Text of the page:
B-SQUADRON: Everything You Hate
Release year: 2022
Label: Rebellion Records
One of the newer crop of UK oi! bands – relatively speaking – B-Squadron have prior to this released one album, one 7″ and taken part in some compilations. Considering their Saturday’s Soldiers EP is from 2015, “new” is indeed a relative concept.
Stylewise, there’s nothing new about this lot: classic UK oi!, gruff and heavy-handed, is what the lads from Leicester play. With more than a tad of brickwall neanderthal attitudes thrown in, this is indeed another entry in the harder spectrum of classic oi!.
The band’s debut, Sons Of Tigers from 2017, was a decent album with a nice sound and pleasantly defiant attitude. Still, it left me wanting. Maybe it was the rather worn-out choices of covers or whatnot, but it was a bit of a “close but no cigar” scenario.
Happily, for their second album, B-Squadron have taken everything up a notch. There are no covers, the own compositions are stronger, and the band sounds angrier, more menacing and violent. This is especially true of vocalist Trav, who’s vicious snarl positively reeks of violence and barely contained full-on destruction. He sounds like he’s one step away from trashing the studio and anyone in his path. Check out album highlight I Am War if you don’t believe me.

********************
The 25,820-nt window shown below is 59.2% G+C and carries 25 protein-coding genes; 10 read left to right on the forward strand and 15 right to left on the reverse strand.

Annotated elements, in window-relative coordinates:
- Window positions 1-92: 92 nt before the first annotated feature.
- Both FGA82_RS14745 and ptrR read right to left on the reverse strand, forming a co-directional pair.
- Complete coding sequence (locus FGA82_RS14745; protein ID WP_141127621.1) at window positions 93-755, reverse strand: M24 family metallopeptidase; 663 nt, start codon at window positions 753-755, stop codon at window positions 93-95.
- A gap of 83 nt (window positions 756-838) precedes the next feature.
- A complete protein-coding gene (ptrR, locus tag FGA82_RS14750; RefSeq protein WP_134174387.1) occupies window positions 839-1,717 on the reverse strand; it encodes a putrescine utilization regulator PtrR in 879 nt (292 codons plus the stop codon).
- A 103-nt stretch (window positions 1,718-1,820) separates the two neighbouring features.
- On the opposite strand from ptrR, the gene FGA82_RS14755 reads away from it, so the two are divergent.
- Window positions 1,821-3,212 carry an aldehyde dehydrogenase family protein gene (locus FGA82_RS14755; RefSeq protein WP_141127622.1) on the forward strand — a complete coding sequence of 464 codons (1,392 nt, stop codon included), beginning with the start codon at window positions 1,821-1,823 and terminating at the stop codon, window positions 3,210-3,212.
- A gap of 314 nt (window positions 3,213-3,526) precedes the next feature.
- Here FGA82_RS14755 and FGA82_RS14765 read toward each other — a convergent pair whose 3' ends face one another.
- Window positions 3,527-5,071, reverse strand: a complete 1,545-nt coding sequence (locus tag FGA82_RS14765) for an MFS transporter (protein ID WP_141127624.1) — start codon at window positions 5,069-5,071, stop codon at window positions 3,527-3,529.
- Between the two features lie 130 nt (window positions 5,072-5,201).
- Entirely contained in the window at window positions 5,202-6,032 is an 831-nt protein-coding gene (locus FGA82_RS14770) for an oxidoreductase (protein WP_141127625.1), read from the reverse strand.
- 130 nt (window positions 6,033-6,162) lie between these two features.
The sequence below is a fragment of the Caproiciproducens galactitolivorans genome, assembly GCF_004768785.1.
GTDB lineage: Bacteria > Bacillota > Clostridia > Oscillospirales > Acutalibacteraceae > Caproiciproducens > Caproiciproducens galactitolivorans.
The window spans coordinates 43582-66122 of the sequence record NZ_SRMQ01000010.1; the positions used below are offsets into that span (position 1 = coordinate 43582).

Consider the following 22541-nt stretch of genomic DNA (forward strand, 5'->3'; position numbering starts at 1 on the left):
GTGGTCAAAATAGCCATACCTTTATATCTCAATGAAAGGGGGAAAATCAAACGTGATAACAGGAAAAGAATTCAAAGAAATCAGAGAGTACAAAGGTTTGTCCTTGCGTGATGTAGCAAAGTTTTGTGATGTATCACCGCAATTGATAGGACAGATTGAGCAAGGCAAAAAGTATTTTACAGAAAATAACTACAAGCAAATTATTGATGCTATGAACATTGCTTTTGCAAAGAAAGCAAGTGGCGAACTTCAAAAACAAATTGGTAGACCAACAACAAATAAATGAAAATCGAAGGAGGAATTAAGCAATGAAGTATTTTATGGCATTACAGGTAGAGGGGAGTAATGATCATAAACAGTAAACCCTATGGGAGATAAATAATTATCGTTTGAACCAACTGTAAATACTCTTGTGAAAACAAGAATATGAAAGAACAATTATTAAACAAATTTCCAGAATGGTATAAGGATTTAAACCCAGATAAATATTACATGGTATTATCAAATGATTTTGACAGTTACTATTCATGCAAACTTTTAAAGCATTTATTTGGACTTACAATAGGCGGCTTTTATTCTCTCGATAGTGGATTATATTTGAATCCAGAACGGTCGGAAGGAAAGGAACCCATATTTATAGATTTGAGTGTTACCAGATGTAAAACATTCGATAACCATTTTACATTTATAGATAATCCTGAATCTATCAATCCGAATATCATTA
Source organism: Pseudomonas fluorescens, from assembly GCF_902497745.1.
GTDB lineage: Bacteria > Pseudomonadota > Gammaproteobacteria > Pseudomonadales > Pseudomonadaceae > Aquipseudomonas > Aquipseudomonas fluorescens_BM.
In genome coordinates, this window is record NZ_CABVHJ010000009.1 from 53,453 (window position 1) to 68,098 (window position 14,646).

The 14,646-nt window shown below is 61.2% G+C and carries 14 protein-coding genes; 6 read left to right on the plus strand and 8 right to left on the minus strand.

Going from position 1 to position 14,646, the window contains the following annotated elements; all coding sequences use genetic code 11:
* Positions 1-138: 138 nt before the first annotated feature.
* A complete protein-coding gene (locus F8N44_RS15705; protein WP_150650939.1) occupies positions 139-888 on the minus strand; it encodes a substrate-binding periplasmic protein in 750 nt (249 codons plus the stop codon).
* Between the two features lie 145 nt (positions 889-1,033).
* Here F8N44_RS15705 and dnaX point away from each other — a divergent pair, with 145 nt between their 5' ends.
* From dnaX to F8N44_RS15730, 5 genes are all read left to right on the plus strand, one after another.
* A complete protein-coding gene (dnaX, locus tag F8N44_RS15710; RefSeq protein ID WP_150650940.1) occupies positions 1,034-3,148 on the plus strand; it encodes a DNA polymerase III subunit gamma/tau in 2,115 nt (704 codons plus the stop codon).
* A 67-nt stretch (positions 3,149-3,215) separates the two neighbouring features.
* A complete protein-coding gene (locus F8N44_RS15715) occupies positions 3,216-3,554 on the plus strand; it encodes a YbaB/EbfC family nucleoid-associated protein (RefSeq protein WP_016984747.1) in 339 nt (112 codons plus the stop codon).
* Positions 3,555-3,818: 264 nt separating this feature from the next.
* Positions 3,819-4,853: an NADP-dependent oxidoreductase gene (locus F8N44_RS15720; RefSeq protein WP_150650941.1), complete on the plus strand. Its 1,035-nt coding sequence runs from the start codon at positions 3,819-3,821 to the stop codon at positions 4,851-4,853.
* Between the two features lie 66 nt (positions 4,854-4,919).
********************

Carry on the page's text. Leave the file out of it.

The rest of the band follow suit: there’s still not one iota of originality in here, but the band have amped up their performance that ever so elusive and important tiny bit. It’s like a brickwall take on The Last Resort mixed with The 4-Skins, with all the pent-up rage of classic Condemned 84. More than one riff reminds me of classic The Last Resort – check out the namesake song of the album and see if you don’t agree with me – but not to the point of trite carbon copying. There’s the same kind of thuggish menace here as on Resort Boot Boys or Violence On Our Minds.
In a nutshell, Everything You Hate is a step forward on every front. Its sound is even more uncompromising than the debut, and everything just clicks better in place this time around. I can’t really say the band is tighter than before – I mean, since when has this kind of oi! been about being tight? – but they sound more focused on getting that feeling of aggro conveyed to the listener.
Sure, in some ways this is “just another oi! album.” Originality is in short supply, and quite likely not a single song from the album will live on as a latter-day bootboy anthem. But so fucking what? Considering the somewhat tepid state of oi! in 2022, this is definitely a welcome kick in the arse.